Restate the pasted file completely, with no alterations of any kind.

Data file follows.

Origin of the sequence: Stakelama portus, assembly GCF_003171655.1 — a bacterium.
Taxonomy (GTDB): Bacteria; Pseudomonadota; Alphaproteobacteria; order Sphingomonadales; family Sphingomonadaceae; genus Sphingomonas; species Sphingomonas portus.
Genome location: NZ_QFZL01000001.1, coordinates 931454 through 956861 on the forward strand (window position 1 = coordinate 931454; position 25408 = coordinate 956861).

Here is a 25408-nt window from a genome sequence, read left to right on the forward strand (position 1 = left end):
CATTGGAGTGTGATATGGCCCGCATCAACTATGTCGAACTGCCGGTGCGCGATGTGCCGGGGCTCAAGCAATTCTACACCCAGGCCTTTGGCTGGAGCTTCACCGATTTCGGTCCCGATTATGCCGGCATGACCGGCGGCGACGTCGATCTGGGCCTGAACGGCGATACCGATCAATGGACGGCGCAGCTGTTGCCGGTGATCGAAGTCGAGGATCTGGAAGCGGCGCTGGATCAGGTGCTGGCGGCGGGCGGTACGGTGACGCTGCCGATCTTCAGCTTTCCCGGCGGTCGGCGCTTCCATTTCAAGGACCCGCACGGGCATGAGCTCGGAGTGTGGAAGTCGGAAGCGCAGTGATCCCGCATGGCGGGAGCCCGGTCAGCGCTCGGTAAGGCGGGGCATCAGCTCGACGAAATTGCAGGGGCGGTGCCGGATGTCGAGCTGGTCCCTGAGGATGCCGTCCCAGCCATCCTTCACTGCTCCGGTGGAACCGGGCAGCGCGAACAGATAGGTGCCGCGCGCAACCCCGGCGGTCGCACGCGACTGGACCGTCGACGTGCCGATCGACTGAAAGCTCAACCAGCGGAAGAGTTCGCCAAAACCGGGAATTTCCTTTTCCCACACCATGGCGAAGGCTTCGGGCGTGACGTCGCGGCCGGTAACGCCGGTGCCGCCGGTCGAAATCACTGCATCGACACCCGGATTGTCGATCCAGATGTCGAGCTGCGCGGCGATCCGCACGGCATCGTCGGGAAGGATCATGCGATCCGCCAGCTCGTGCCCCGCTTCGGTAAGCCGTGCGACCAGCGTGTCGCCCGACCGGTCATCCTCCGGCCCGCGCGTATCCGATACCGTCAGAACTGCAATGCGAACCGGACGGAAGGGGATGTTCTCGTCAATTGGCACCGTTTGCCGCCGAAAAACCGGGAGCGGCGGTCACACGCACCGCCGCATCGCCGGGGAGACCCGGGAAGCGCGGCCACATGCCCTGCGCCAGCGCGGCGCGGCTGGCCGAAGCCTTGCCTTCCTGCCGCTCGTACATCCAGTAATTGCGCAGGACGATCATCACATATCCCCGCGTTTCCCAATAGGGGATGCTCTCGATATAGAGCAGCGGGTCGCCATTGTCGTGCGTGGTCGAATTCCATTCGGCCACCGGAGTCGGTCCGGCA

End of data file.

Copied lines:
Origin of the sequence: Stakelama portus, assembly GCF_003171655.1 — a bacterium.
Taxonomy (GTDB): Bacteria; Pseudomonadota; Alphaproteobacteria; order Sphingomonadales; family Sphingomonadaceae; genus Sphingomonas; species Sphingomonas portus.
Genome location: NZ_QFZL01000001.1, coordinates 931454 through 956861 on the forward strand (window position 1 = coordinate 931454; position 25408 = coordinate 956861).

Here is a 25408-nt window from a genome sequence, read left to right on the forward strand (position 1 = left end):
CATTGGAGTGTGATATGGCCCGCATCAACTATGTCGAACTGCCGGTGCGCGATGTGCCGGGGCTCAAGCAATTCTACACCCAGGCCTTTGGCTGGAGCTTCACCGATTTCGGTCCCGATTATGCCGGCATGACCGGCGGCGACGTCGATCTGGGCCTGAACGGCGATACCGATCAATGGACGGCGCAGCTGTTGCCGGTGATCGAAGTCGAGGATCTGGAAGCGGCGCTGGATCAGGTGCTGGCGGCGGGCGGTACGGTGACGCTGCCGATCTTCAGCTTTCCCGGCGGTCGGCGCTTCCATTTCAAGGACCCGCACGGGCATGAGCTCGGAGTGTGGAAGTCGGAAGCGCAGTGATCCCGCATGGCGGGAGCCCGGTCAGCGCTCGGTAAGGCGGGGCATCAGCTCGACGAAATTGCAGGGGCGGTGCCGGATGTCGAGCTGGTCCCTGAGGATGCCGTCCCAGCCATCCTTCACTGCTCCGGTGGAACCGGGCAGCGCGAACAGATAGGTGCCGCGCGCAACCCCGGCGGTCGCACGCGACTGGACCGTCGACGTGCCGATCGACTGAAAGCTCAACCAGCGGAAGAGTTCGCCAAAACCGGGAATTTCCTTTTCCCACACCATGGCGAAGGCTTCGGGCGTGACGTCGCGGCCGGTAACGCCGGTGCCGCCGGTCGAAATCACTGCATCGACACCCGGATTGTCGATCCAGATGTCGAGCTGCGCGGCGATCCGCACGGCATCGTCGGGAAGGATCATGCGATCCGCCAGCTCGTGCCCCGCTTCGGTAAGCCGTGCGACCAGCGTGTCGCCCGACCGGTCATCCTCCGGCCCGCGCGTATCCGATACCGTCAGAACTGCAATGCGAACCGGACGGAAGGGGATGTTCTCGTCAATTGGCACCGTTTGCCGCCGAAAAACCGGGAGCGGCGGTCACACGCACCGCCGCATCGCCGGGGAGACCCGGGAAGCGCGGCCACATGCCCTGCGCCAGCGCGGCGCGGCTGGCCGAAGCCTTGCCTTCCTGCCGCTCGTACATCCAGTAATTGCGCAGGACGATCATCACATATCCCCGCGTTTCCCAATAGGGGATGCTCTCGATATAGAGCAGCGGGTCGCCATTGTCGTGCGTGGTCGAATTCCATTCGGCCACCGGAGTCGGTCCGGCA